- We are one step closer, according to the Associated Press: Major League Baseball's ownership committee and executive council have unanimously endorsed the Lerner/Kasten ownership bid. The transaction comes up for a full vote from MLB's
thirtytwenty-nine owners tomorrow.
An interesting wrinkle:Bob DuPuy, baseball's chief operating officer, said after Wednesday's committee meetings that he expects the Nationals will be transferred to the group headed by Theodore Lerner and Stan Kasten between June 15 and the All-Star break in July.
Okay, that's just frustrating; I seem to recall that the word was "by mid-June" before. The interesting part is noted in a Washington Times article from last April:[MLB's central office] will pay the first $37.5 million of the [$75 million] fee [for the Nationals' feloniously insignificant share in MASN,] due June 30, according to sources familiar with the agreement that MLB struck with Mr. Angelos in March. . . .
[S]ome groups seeking to buy the Nationals fear that MLB, which owns the Nationals, will seek to indirectly recoup the money when it auctions off the team this year.
Who will make the second payment of $37.5 million, due June 30, 2006, is not clear. Some sources think the Nationals' new owners ultimately will be responsible for the full $75 million.
1. Who will make that payment?
2. Does the timing of the ownership transfer affect who makes the payment?
3. Did the Lerners ensure an "indirect recoup" of this payment, if they are stuck with it?
Inquiring minds want to know.
- Speaking of MASN, the Post reports that the warring sides in the MASN/Comcast dispute met with DuPuy on Friday (which we knew) and it doesn't appear that the parties are any closer to a deal (which we suspected). According to the reporter, a MASN source "reiterated [its] willingness to allow an arbitrator to rule whether Comcast should carry Nationals games, and Comcast declined." This isn't the first time I've heard this, for what it's worth.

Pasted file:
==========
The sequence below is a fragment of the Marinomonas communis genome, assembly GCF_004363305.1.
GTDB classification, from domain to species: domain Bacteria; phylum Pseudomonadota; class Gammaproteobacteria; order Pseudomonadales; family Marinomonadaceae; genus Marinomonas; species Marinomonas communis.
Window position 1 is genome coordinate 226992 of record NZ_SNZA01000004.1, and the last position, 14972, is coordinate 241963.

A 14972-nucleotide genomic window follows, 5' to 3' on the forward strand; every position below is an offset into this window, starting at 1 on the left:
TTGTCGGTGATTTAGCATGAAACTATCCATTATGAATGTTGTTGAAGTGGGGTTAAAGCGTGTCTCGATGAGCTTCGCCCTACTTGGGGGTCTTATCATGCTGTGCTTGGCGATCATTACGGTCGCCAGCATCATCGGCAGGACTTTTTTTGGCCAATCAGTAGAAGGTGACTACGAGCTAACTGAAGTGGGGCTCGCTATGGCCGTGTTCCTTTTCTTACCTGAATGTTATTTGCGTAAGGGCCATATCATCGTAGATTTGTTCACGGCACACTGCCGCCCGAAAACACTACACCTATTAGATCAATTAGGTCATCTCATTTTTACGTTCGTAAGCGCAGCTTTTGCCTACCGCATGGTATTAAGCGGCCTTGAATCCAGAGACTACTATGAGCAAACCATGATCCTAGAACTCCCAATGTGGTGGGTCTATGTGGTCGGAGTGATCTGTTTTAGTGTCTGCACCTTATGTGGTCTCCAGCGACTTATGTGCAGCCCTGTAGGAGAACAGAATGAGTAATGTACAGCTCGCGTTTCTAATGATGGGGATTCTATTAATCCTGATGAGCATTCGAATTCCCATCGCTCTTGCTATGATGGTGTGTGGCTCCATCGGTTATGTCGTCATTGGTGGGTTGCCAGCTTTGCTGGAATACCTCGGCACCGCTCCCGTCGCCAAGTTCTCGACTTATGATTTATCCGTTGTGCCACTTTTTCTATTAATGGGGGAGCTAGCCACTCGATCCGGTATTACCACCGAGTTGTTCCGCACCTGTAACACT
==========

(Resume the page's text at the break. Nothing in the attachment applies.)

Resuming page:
- Dave Appelman of the fascinating Fan Graphs website has apparently landed a gig at SI.com. I mention this because, in a column on charting various hitters' hot- and-cold zones, Appelman hit on a truth of which most Nats' fans are painfully aware: Royce Clayton has pretty much no hot-zones. Want visual evidence? Here you go.
- On the heels of a stunningly decent outing by our former hero, ¡Livan!, Zach Day takes the hill at Wrigley Field, trying for a third straight solid performance. He is opposed by Sean Marshall, who I previously notedis from my hometown. Marshall, is coming off a FUBAR-invoking performance last Thursday in San Francisco: 3.2 innings, nine runs on nine hits, with five walks thrown in. Otherwise, he's been quite effective, with four solid appearances in his first six (pre-San Fran) turns through the rotation, with three consecutive super-quality starts (a total of two runs in 20.1 innings).
Marshall, a 6'6" lefty, entered the season as the Cubs' number six prospect, according to Baseball America. The scouting report:Marshall picks up plenty of groundballs and strikeouts thanks to an 88-92 mph sinker that can reach 95. He keeps batters off balance with his curveball, a sharp downer he can change speeds with. He commands both pitches well. . . . He'll have to improve his changeup to remain a starter, and he's working on a slider.
Let us hope that slider isn't operational yet; sliders get us every time!
- The Darrell Rasner Express rolled through Richmond last night, and I was at The Diamond to see what has become of our long-lost farmhand. I was going to bring my camera to the game, but I figured, who really wants to see pictures of Darrell Rasner's pitching motion?
For what it's worth, Rasner pitched with Amtrak-like efficiency: 4.1 IP, 11 H, 5 R, 2 BB, 0 SO. Brutal. So, for last night at least, score one for Jim Bowden. If last night was any indication, he wasn't worth keeping around, though I'll note that getting absolutely nothing for him might have been a bit . . . well, not much.
Of course, last night wasn't an indication of how Rasner had been pitching for Columbus. Prior to the game, he had pitched 35.2 innings and allowed 33 hits and two homers with a 34/6 strikeout-to-walk ratio. His ERA rose from 2.27 to 3.15.
One note on the game itself: ugh. Seemingly every count went full. By the third inning, my buddy Mike and I were so disinterested we started dreaming up non sequitur conclusions to dramatic movies---like Gladiator ending with a bunch of monkeys on roller skates engaging in lightsaber duels, or a pack of wolves tearing apart E.T.